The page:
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Traditional Irish food

Favourite dishes from Ireland

Old food sign, Ireland

For most people, the mention of traditional Irish recipes conjures up visions of Irish stew, boiled bacon with cabbage and warm rounds of soda bread. These wholesome foods have been around a long time and they still make regular apppearances on the tables of most families in Ireland.

Of course, the Irish cook is not limited to these well-known dishes. There are many, often more sophisticated, specialities that didn't achieve fame despite passing down the generations. Those recipes now adorn the glossy pages of countless cookery books, together with a vast selection of modern recipes demonstrating Ireland's new culinary tradition.

But for family historians, the original cooking methods and ingredients used by our ancestors are of most interest.

I am planning to create a free pdf e-booklet of Irish Traditional Food recipes. Due to current family commitments, I can't promise when it will be finished but when it is ready, it will be downloadable from this page.

In its current draft format it holds recipes for the following dishes (but more will be added):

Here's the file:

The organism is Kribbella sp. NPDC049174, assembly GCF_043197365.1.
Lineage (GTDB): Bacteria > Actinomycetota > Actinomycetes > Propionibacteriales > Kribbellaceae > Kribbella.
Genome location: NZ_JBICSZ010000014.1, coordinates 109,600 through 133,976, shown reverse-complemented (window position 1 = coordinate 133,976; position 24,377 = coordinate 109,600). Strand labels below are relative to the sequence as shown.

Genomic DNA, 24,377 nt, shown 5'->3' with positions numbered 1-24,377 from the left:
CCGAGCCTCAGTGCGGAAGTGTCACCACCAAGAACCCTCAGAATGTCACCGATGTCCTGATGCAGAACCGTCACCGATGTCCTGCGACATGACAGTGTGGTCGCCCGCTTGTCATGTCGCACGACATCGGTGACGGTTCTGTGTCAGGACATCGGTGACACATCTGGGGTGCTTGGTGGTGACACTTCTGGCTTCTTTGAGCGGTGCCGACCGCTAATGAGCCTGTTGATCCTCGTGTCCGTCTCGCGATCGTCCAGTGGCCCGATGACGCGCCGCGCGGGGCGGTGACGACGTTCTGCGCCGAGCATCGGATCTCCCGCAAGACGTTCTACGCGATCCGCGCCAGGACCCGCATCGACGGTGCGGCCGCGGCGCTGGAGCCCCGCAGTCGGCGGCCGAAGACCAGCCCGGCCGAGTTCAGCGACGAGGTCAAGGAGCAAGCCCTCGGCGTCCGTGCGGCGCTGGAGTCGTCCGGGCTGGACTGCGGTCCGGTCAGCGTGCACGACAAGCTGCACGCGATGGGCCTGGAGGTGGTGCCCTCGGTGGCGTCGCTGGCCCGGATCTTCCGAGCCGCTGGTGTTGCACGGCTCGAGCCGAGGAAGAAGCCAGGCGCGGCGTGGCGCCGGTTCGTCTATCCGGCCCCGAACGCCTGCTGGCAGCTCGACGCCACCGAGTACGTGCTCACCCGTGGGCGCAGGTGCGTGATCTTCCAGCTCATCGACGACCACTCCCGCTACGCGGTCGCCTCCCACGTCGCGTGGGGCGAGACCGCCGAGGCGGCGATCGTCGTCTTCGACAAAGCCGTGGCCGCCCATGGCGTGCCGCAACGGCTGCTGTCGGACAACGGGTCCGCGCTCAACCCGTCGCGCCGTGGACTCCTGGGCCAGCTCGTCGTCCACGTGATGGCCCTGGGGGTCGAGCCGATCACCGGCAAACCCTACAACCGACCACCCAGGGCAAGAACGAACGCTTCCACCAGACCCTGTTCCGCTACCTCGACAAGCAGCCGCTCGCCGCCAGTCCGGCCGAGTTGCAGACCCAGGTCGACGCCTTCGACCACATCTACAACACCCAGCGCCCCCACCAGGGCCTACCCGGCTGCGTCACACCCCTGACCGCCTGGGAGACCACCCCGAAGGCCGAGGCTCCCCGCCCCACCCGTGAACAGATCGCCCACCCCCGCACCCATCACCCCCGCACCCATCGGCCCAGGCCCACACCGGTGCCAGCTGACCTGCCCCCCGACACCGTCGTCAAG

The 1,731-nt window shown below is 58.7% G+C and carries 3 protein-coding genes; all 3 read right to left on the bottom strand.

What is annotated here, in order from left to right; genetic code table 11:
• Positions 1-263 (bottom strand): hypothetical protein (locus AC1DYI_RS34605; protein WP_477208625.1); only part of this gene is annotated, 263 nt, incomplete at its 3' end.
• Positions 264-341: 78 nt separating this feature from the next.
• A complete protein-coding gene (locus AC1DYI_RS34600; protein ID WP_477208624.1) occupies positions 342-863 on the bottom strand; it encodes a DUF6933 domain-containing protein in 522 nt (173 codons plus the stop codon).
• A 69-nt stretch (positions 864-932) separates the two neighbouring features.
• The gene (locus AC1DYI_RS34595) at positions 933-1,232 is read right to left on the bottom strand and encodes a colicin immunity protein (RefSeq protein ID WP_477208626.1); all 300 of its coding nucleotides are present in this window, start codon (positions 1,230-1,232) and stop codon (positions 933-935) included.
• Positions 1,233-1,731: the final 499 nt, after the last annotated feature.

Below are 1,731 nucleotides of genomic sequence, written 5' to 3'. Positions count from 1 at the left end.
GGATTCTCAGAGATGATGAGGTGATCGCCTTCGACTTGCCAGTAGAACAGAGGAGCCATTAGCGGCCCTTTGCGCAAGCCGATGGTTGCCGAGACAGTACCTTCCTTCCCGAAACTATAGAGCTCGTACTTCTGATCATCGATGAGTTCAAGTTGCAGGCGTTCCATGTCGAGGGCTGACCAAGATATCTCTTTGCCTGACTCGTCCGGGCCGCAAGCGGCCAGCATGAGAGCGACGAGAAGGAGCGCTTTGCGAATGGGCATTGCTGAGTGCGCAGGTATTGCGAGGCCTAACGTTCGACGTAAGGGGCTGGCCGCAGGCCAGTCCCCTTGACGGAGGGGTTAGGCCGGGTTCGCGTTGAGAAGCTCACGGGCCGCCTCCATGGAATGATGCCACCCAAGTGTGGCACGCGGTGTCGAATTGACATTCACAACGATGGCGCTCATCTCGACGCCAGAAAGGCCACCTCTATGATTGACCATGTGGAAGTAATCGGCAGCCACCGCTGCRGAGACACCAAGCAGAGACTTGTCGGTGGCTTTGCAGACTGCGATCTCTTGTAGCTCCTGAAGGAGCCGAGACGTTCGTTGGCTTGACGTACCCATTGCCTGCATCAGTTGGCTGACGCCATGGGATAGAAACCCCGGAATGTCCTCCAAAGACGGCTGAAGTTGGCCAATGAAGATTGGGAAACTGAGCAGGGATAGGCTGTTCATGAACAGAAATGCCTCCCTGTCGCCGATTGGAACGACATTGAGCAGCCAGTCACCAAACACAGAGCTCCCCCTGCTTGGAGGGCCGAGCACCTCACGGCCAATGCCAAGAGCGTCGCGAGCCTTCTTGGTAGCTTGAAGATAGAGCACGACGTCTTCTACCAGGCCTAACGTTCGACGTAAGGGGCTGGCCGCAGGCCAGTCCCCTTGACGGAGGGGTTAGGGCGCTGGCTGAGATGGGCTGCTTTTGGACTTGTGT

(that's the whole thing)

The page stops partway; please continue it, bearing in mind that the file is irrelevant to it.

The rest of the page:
• The national dish: Irish stew
  • A perfect marriage of Ireland's most popular vegetables:– Colcannon
  • Two firm pork favourites:– Oven baked ham and Boiled bacon & cabbage
  • It must be Christmas:– Plum pudding
  • Cheesy, fruity or plain? – Buttermilk Scones
  • Gateway to the Irish soul? The basic Irish soda bread recipe

View these recipes

Until the ebooklet mentioned above is published, you can view these not-so-traditional but definitely Irish recipes:

Black and white perfection:– Irish coffee

An old Irish whiskey cake recipe

Bailey's Irish Cream Cheesecake

Easey Peasy: Bailey's Cake

View these recipes

Until the ebooklet mentioned above is published, you can view these not-so-traditional but definitely Irish recipes:

Black and white perfection:– Irish coffee

An old Irish whiskey cake recipe

Bailey's Irish Cream Cheesecake

Easey Peasy: Bailey's Cake

Goose for celebrations

Turkey was introduced to Ireland in the late 17th century, only becoming the meat of choice for celebrations three centuries later.

Until then, goose was the preferred dish for special occasions. In the early years of the 19th century roasted goose appeared on Irish tables three times a year:

  • Michelmas (29 September)
  • St Martin's Eve (11 November), and
  • Christmas Day (25th December).

At Christmas the goose was usually accompanied by beef, especially Spiced Beef, which was considered a great luxury until well into the 20th century.